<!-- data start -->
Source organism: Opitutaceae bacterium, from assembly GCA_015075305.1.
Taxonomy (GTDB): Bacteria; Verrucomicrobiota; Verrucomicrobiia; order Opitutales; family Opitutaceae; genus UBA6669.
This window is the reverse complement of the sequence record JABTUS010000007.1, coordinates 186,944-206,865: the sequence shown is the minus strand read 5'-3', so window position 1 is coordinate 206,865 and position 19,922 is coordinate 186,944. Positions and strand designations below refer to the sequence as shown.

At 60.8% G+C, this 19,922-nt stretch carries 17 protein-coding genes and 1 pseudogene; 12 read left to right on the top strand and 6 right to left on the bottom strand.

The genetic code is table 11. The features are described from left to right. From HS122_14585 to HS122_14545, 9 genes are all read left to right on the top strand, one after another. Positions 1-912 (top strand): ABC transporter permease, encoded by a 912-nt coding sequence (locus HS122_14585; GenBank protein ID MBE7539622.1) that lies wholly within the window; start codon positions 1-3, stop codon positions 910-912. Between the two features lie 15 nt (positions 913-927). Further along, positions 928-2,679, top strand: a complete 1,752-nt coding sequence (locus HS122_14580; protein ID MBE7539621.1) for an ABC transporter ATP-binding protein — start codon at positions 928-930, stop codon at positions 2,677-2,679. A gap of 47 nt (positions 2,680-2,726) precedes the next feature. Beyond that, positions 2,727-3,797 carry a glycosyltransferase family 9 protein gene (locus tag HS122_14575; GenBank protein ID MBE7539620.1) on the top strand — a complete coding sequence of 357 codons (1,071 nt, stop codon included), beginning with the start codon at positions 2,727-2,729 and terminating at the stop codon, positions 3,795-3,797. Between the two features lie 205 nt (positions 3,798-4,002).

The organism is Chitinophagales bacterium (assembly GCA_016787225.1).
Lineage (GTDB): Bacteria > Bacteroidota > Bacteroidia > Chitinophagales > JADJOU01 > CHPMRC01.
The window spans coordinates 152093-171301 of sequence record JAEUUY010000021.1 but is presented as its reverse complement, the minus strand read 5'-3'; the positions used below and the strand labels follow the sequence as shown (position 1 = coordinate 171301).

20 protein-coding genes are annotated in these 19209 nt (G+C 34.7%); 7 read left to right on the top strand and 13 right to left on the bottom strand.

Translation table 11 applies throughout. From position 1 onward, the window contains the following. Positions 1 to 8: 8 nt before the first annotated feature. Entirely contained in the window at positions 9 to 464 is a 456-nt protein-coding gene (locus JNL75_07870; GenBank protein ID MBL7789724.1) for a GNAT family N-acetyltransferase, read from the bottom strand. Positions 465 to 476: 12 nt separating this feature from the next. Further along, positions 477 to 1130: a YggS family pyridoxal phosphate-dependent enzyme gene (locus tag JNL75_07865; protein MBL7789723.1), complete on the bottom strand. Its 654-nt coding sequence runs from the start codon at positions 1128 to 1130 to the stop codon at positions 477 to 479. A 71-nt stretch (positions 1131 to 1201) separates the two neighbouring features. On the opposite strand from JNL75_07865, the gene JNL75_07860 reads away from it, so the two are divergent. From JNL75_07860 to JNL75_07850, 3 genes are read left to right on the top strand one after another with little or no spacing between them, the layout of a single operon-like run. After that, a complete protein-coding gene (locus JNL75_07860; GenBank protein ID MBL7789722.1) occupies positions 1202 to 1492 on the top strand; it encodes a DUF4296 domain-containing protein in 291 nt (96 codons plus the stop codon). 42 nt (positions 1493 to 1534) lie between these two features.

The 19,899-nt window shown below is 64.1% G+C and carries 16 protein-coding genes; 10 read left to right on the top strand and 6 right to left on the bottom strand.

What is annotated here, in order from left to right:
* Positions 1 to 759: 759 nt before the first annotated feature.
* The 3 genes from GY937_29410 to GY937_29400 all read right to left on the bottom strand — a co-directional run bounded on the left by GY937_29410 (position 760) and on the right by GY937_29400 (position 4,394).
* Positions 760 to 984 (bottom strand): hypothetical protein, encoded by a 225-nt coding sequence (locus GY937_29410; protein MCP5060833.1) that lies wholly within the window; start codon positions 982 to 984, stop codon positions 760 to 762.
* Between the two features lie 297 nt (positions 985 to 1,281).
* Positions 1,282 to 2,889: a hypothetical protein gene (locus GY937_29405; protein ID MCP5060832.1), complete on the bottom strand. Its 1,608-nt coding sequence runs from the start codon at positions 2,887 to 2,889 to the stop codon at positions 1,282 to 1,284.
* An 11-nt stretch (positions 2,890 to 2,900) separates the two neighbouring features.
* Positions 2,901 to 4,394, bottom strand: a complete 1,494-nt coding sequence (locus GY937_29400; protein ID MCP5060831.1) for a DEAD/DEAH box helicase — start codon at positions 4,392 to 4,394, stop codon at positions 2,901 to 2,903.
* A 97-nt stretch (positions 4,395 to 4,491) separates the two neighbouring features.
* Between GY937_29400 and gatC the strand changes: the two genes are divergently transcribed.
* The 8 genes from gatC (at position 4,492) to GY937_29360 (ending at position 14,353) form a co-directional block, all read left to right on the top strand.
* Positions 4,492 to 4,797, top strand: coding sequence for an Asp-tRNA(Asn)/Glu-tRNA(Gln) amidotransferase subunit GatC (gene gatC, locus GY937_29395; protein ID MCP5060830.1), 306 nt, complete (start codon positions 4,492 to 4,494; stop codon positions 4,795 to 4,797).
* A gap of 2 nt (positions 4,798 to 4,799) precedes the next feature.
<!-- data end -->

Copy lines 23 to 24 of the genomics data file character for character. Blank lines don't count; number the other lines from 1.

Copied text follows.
* Positions 4,492 to 4,797, top strand: coding sequence for an Asp-tRNA(Asn)/Glu-tRNA(Gln) amidotransferase subunit GatC (gene gatC, locus GY937_29395; protein ID MCP5060830.1), 306 nt, complete (start codon positions 4,492 to 4,494; stop codon positions 4,795 to 4,797).
* A gap of 2 nt (positions 4,798 to 4,799) precedes the next feature.